The Snapdragon 835 coupled with fast UFS 2.1 storage and proper optimization makes the OnePlus 5 fly. Also, 8 gigs of RAM because… why not?

There are two ways to look at the OnePlus 5: on one hand, at $500, the OnePlus 5 is the most expensive OnePlus phone ever. On the other, it’s also the cheapest phone with the Snapdragon 835 currently available.

Whichever way you look at it, the fact that you have the latest and greatest Snapdragon 835 is important: it’s the fastest Android chip around and it is the only one built on the most advanced, 10 nm manufacturing node, meaning that it draws less power while providing more punch.

In addition, the OnePlus 5 features the newer UFS 2.1 type of storage, which is slightly faster than UFS 2.0 storage and much faster than older MMC storage. In practical terms, UFS 2.1 storage ensures that apps will not only load fast, but app installs will be faster and everything on the phone will get a speed boost.

The OnePlus 5 does not feel as fluid as the Google Pixel, the gold standard on Android these days, but it does feel surprisingly fast.

The OnePlus 5 still does not support a microSD card memory expansion slot, but with 64GB of storage in the base model, we don’t feel like this is a major omission. You also have a slightly costlier 128GB OnePlus 5 version, in case you need that extra storage.

The 128 GB 'Midnight Black' version also bumps the RAM from 6 gigs in the base model to 8GB of RAM. This is a first on a mainstream phone and while most users will not notice it, 8 gigs of RAM does mean that you can have a few games and a dozen of Chrome tabs open simultaneously. There are no issues with RAM management as on earlier OnePlus phones either.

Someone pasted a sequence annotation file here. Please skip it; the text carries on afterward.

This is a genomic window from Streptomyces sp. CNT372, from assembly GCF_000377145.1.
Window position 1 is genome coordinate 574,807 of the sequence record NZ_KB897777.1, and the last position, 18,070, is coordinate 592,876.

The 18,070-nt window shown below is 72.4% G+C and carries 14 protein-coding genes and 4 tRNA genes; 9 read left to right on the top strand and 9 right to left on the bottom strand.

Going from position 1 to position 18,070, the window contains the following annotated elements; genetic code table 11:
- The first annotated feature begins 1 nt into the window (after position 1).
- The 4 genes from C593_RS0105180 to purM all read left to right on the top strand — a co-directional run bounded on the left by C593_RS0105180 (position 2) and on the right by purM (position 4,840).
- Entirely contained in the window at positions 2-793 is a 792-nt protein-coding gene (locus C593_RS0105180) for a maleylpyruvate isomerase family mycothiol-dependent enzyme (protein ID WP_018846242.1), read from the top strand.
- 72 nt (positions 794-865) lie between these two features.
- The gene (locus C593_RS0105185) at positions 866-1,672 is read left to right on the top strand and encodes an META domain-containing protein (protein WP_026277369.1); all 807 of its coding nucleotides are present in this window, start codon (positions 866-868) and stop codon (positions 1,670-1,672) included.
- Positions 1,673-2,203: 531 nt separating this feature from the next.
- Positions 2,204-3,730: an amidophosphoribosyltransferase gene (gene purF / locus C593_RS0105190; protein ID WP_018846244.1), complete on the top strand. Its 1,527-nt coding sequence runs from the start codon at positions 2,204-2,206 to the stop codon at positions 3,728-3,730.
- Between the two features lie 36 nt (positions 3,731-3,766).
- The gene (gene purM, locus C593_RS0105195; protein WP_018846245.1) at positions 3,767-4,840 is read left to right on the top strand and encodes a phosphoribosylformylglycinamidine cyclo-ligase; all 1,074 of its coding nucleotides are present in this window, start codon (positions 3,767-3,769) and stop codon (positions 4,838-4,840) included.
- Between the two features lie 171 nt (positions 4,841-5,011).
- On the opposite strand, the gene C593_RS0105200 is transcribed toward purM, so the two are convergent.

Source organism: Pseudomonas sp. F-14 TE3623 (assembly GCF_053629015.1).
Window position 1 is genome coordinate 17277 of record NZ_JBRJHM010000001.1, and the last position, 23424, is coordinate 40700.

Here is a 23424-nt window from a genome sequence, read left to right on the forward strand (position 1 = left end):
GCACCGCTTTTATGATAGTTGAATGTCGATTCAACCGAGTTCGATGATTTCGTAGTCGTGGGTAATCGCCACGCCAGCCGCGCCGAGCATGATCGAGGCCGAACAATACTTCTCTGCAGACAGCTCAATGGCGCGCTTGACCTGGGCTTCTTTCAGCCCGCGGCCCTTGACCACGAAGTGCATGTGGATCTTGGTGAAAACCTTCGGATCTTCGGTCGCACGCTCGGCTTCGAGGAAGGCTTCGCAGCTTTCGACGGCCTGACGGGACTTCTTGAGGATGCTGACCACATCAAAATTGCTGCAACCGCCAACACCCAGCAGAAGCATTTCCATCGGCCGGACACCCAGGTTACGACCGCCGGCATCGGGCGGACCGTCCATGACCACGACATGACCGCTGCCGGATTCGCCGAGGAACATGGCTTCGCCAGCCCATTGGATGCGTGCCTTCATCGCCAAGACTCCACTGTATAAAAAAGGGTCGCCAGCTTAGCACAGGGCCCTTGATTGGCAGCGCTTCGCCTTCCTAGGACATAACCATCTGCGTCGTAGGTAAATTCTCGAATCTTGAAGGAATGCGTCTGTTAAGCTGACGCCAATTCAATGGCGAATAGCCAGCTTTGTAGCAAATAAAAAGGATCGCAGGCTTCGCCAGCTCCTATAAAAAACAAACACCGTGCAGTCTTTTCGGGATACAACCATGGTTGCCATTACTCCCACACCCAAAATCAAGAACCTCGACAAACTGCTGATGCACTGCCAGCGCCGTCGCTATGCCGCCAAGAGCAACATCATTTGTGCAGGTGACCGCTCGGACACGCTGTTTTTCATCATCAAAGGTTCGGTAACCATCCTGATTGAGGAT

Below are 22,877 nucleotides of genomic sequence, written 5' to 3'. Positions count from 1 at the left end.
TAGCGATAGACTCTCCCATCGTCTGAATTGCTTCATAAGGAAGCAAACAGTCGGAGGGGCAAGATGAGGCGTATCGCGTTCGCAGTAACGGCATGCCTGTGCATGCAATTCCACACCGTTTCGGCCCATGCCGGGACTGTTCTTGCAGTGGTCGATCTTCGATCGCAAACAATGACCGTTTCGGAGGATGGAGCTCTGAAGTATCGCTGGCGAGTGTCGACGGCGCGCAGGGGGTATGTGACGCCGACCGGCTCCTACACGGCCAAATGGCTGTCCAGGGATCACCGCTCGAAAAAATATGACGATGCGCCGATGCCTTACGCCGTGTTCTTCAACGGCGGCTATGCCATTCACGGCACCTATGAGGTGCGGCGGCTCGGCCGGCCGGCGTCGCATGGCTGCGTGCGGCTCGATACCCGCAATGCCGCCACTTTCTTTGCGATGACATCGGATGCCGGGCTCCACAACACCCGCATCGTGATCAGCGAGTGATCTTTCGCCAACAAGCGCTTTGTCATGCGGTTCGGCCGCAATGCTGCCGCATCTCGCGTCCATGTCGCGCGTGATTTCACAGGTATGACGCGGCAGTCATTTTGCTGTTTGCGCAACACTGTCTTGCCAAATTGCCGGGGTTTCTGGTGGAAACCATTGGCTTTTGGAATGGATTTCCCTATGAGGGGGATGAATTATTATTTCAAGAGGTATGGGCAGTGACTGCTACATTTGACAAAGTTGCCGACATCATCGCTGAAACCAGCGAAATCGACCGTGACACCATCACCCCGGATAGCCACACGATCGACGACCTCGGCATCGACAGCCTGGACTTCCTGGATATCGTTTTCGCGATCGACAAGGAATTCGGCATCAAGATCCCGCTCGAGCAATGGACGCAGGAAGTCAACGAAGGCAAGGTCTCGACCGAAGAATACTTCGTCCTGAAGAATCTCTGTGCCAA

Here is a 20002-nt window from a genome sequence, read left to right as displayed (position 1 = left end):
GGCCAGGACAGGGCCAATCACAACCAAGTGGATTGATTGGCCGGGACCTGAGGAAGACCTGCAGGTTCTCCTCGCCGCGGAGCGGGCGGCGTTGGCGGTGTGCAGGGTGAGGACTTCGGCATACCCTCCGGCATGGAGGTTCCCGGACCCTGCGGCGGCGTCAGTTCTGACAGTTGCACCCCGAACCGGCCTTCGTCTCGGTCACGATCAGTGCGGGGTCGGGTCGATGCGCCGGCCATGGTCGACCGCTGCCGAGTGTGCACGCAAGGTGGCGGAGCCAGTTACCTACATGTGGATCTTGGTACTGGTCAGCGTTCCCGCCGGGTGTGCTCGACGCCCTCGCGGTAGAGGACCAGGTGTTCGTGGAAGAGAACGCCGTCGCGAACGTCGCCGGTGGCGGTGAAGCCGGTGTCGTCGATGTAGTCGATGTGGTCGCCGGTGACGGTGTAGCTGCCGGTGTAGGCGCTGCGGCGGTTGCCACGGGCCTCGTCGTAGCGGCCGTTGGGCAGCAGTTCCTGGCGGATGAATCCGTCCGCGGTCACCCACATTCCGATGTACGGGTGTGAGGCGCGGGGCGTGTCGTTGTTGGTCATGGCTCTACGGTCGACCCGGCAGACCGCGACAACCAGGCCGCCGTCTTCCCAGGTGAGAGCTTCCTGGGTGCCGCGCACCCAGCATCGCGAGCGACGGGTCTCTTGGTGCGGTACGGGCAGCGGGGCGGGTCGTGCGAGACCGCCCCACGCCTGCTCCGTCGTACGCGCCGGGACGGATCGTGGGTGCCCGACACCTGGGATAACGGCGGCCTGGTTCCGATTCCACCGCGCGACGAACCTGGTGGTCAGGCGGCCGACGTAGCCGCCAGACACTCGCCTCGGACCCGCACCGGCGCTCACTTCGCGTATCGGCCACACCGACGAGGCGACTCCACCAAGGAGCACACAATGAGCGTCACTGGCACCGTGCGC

Internet and Connectivity

More 4G LTE bands than ever make the OnePlus 5 a true global phone.

The OnePlus 5 ships with Google’s Chrome as the default and only browser on board. By now, Google Chrome is the go-to browser for most people: it’s speedy, syncs effortlessly across devices and is comfortable to use. And it loads pages impressively quickly on the OnePlus 5.

The OnePlus 5 is still not CDMA-carrier compatible: it will not work on Verizon Wireless and Sprint in the United States (it does work effortlessly on AT&T and T-Mobile, though).

This, however, does not mean that OnePlus is sitting still in terms of connectivity: the 5 comes with support for a whopping 34 frequencies, making it a truly global 4G LTE phone. Here is the full list LTE bands the OnePlus 5 supports:

  • FDD LTE: Band 1/2/3/4/5/7/8/12/17/18/19/20/25/26/28/29/30/66
  • TDD LTE: Band 38/39/40/41

In terms of other connectivity option, you also have dual-channel Wi-Fi, Bluetooth 5.0 with aptX and aptX HD support, and NFC support.


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PhoneArena rating:
8.5Very good
Display5.5 inches, 1080 x 1920 pixels (401 ppi) AMOLED
Camera16 megapixels
Qualcomm Snapdragon 835, Octa-core, 2457 MHz, Kryo processor
Size6.07 x 2.92 x 0.29 inches
(154.2 x 74.1 x 7.25 mm)
5.40 oz  (153 g)